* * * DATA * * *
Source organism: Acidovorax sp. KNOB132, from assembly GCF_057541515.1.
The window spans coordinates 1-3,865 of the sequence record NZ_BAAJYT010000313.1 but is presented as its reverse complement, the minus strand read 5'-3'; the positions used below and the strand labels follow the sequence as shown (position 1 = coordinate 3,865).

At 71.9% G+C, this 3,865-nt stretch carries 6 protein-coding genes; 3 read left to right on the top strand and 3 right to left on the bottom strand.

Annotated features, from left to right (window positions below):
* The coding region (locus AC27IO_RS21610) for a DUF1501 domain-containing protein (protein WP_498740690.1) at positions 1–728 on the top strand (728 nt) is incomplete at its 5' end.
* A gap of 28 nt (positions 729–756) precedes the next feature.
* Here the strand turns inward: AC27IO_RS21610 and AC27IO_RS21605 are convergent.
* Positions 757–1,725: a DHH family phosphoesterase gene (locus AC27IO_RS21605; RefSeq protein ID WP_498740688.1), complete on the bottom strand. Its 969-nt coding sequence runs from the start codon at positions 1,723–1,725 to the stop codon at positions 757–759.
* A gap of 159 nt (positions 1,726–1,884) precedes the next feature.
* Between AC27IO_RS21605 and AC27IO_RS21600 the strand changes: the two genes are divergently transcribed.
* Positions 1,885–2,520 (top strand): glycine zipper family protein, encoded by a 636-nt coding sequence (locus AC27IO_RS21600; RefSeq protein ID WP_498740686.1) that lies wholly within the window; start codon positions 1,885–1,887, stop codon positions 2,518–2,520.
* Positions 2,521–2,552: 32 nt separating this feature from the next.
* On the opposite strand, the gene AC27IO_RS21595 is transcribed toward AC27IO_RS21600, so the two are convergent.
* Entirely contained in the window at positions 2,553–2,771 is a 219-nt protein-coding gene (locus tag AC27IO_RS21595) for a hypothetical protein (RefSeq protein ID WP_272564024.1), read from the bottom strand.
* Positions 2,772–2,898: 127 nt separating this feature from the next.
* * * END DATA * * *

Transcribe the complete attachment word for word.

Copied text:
Source organism: Acidovorax sp. KNOB132, from assembly GCF_057541515.1.
The window spans coordinates 1-3,865 of the sequence record NZ_BAAJYT010000313.1 but is presented as its reverse complement, the minus strand read 5'-3'; the positions used below and the strand labels follow the sequence as shown (position 1 = coordinate 3,865).

At 71.9% G+C, this 3,865-nt stretch carries 6 protein-coding genes; 3 read left to right on the top strand and 3 right to left on the bottom strand.

Annotated features, from left to right (window positions below):
* The coding region (locus AC27IO_RS21610) for a DUF1501 domain-containing protein (protein WP_498740690.1) at positions 1–728 on the top strand (728 nt) is incomplete at its 5' end.
* A gap of 28 nt (positions 729–756) precedes the next feature.
* Here the strand turns inward: AC27IO_RS21610 and AC27IO_RS21605 are convergent.
* Positions 757–1,725: a DHH family phosphoesterase gene (locus AC27IO_RS21605; RefSeq protein ID WP_498740688.1), complete on the bottom strand. Its 969-nt coding sequence runs from the start codon at positions 1,723–1,725 to the stop codon at positions 757–759.
* A gap of 159 nt (positions 1,726–1,884) precedes the next feature.
* Between AC27IO_RS21605 and AC27IO_RS21600 the strand changes: the two genes are divergently transcribed.
* Positions 1,885–2,520 (top strand): glycine zipper family protein, encoded by a 636-nt coding sequence (locus AC27IO_RS21600; RefSeq protein ID WP_498740686.1) that lies wholly within the window; start codon positions 1,885–1,887, stop codon positions 2,518–2,520.
* Positions 2,521–2,552: 32 nt separating this feature from the next.
* On the opposite strand, the gene AC27IO_RS21595 is transcribed toward AC27IO_RS21600, so the two are convergent.
* Entirely contained in the window at positions 2,553–2,771 is a 219-nt protein-coding gene (locus tag AC27IO_RS21595) for a hypothetical protein (RefSeq protein ID WP_272564024.1), read from the bottom strand.
* Positions 2,772–2,898: 127 nt separating this feature from the next.